The bug net is permanently attached to the head end cap and suspended from a self-adjusting ridge line (SARL), another feature that came about during the evolution of the Rope Bridge. With a double-strand shock cord section at the end, attached via larkshead knot to one of two terminal fixed eyes, the 1.75mm Dyneema SARL automatically adjusts from 126" to 133", staying taut when the hammock is unloaded, when the occupant is sitting in the center, or when the occupant is fully supine in line with ridge line. The 54" long bug net's head end apex is suspended by one shock cord Prusik loop and its centroid is suspended from from a second Prusik using a length of of shock cord with a cord lock run through a well-reinforced grosgrain patch. Mitten books allow for quick deployment and removal of the net from the ridge line. This system lets you adjust the position, height, and drape of the net good enclosure while accommodating various positions (for lounging, sleeping, or reading) while occupying the hammock. There is plenty of space within the net, which stays well up off one's face while still sealing well at the draped edges to keep biting insects at bay. The net rolls up out of the way and secures at the head with the same mitten hook that fastens it to the ridge line.




    Entry and exit from the netted hammock is really easy... Because of the ridge line supports and corner anchors at the ends of the head-end spreader bar, the "no-fly" zone underneath the net can be easily maintained while hammock is empty, and your adjustments to net position are conveniently maintained when you flip it up to get in and out...




    Just as actual string theory in the realm of quantum physics is criticized because it fails to provide satisfactory answers under certain conditions, it should of course be noted that this lightweight integrated-net bridge hammock is not a one-size-fits-all solution to hammock camping; however, its design -- or elements of it -- may resonate with some members of this community looking for the same advantages and features I was seeking when I built it, and so it is presented here.

    One final note: a grateful tip of the hat to GrizzlyAdams for pioneering and popularizing the use of Dyneema cord for bridge hammock suspension. His valuable work over the last decade has helped put this interesting class of hammocks in reach of DIYers looking for something different from a typical gathered-end model that compares favorably in weight, packed size, and comfort at a reasonable cost for the project.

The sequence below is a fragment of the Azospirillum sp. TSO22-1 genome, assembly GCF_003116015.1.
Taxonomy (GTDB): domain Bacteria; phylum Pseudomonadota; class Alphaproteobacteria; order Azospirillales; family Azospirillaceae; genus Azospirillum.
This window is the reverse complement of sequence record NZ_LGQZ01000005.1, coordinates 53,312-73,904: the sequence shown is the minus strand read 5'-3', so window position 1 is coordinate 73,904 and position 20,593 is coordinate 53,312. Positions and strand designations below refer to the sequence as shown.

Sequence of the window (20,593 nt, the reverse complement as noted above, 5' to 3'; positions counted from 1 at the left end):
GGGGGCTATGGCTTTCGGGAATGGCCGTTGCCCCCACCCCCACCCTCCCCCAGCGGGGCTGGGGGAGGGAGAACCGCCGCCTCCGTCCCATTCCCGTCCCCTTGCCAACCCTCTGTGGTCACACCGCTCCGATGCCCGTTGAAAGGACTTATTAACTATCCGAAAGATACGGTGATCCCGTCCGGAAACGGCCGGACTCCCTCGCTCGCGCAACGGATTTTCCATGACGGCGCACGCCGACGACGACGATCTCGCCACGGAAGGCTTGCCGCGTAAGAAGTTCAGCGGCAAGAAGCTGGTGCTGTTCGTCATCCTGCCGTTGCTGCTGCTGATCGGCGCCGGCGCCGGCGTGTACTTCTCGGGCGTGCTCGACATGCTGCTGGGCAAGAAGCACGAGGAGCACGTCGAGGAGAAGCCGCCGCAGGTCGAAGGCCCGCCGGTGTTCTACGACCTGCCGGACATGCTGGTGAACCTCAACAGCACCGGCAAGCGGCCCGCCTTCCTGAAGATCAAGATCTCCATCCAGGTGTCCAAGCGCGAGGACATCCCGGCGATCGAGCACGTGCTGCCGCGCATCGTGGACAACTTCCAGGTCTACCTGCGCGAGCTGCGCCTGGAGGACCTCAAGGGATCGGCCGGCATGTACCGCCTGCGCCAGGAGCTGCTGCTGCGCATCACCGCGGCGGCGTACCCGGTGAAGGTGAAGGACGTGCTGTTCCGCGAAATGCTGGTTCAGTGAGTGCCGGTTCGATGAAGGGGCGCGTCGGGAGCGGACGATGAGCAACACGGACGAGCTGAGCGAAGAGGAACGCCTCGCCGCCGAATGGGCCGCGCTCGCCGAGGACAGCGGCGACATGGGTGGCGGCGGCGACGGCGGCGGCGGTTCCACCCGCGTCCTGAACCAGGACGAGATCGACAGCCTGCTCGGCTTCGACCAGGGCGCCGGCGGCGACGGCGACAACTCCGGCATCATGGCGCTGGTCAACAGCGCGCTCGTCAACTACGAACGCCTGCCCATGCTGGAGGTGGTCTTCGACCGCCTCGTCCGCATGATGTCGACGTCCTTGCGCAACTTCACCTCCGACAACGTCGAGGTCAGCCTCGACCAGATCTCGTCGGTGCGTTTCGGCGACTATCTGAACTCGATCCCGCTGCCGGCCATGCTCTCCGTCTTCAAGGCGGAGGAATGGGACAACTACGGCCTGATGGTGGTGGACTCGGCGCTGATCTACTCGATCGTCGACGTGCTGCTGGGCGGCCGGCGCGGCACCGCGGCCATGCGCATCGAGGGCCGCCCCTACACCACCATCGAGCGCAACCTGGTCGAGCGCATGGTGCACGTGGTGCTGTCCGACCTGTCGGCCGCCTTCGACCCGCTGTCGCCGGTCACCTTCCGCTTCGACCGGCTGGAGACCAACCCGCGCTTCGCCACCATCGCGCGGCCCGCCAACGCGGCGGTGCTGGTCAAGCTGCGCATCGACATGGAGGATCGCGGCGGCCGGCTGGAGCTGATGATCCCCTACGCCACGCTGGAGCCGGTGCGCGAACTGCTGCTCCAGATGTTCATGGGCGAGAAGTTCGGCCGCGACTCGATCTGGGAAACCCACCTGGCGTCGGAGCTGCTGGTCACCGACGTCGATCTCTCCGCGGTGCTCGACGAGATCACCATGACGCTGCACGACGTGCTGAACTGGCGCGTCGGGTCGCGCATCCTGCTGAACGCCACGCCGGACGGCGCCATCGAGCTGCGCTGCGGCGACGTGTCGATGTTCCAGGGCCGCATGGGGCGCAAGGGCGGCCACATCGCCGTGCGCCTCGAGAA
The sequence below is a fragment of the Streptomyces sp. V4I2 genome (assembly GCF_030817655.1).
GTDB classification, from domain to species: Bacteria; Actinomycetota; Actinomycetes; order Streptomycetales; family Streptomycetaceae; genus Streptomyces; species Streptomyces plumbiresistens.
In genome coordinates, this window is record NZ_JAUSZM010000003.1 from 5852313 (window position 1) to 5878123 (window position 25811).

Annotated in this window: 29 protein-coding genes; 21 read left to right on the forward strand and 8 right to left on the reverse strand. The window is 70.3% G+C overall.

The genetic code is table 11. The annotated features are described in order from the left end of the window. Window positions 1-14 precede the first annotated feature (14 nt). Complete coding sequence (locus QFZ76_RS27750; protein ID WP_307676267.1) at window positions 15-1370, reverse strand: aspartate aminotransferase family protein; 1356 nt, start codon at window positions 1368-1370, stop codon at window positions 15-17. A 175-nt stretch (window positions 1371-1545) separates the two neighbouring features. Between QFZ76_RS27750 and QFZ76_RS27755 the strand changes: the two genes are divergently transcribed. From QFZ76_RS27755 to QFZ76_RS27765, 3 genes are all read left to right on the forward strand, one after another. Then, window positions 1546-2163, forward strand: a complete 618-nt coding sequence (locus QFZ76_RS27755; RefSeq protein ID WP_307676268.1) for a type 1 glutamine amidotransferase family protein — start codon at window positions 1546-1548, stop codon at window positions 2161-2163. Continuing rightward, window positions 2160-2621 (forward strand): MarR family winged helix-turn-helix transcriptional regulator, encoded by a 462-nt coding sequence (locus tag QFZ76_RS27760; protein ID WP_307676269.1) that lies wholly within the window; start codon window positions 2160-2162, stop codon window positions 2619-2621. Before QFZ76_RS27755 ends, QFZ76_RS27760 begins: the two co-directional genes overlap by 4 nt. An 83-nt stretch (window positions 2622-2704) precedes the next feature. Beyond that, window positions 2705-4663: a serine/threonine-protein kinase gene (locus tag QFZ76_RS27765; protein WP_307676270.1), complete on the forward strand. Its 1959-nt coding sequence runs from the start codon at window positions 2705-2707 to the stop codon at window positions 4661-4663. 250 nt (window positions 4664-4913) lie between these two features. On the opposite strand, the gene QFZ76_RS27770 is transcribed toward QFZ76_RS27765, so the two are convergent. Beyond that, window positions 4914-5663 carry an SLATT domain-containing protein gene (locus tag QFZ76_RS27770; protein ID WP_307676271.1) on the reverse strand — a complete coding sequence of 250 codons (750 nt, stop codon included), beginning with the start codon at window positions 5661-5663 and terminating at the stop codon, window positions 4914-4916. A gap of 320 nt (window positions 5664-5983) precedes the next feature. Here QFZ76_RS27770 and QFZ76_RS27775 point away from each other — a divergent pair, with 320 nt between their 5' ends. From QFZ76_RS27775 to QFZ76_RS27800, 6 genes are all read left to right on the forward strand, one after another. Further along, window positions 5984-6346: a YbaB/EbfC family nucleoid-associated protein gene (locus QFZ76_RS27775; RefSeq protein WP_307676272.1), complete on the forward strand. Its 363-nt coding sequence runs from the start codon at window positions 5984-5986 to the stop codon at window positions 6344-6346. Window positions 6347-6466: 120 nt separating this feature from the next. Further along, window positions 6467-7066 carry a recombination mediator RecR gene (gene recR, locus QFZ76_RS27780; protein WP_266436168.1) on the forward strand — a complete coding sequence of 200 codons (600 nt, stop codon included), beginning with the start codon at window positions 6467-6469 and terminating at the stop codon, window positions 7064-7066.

This prototype is now on the way to a friend down south for some summertime field tests, and another String Theory hammock is in the works for use later in the year. This is a design I will continue to enjoy using and updating in the future...

    More to come. Please feel free to comment or query below. Thanks for reading this project report.

    [Edited to add: Photo links fixed.]
    Attached Images Attached Images
    Last edited by kitsapcowboy; 05-16-2018 at 19:18.
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  2. #2
    Senior Member rweb82's Avatar
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    It seems like half of your posts the pictures won't load for me. Dang it! I want to see this thing. Is there a trick to getting them to load?

    Sent from my Pixel XL using Tapatalk

  3. #3
    Otter1's Avatar
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    The WOW doesn't stop coming from you, does it??? Great hammock.

  4. #4
    kitsapcowboy's Avatar
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    Exclamation DISCLAIMER

    This DIY project report was submitted to this forum for ENTERTAINMENT PURPOSES ONLY. Use any methods, ideas, or inspirations contained herein strictly AT YOUR OWN RISK. I accept no responsibility whatsoever for any injury or harm that befalls others owing to information presented here, and I accept no responsibility for any errors the post contains.

    I do not in any way advocate that others should do anything I have presented here; this thread is strictly DOCUMENTATION OF FACT. Readers beware.

    There is a lot of great information on Hammock Forums available from members with much more substantial experience, better ideas, and better methods than mine. SEEK IT OUT.

    Thank you for your attention.
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  5. #5
    kitsapcowboy's Avatar
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    Quote Originally Posted by Otter1 View Post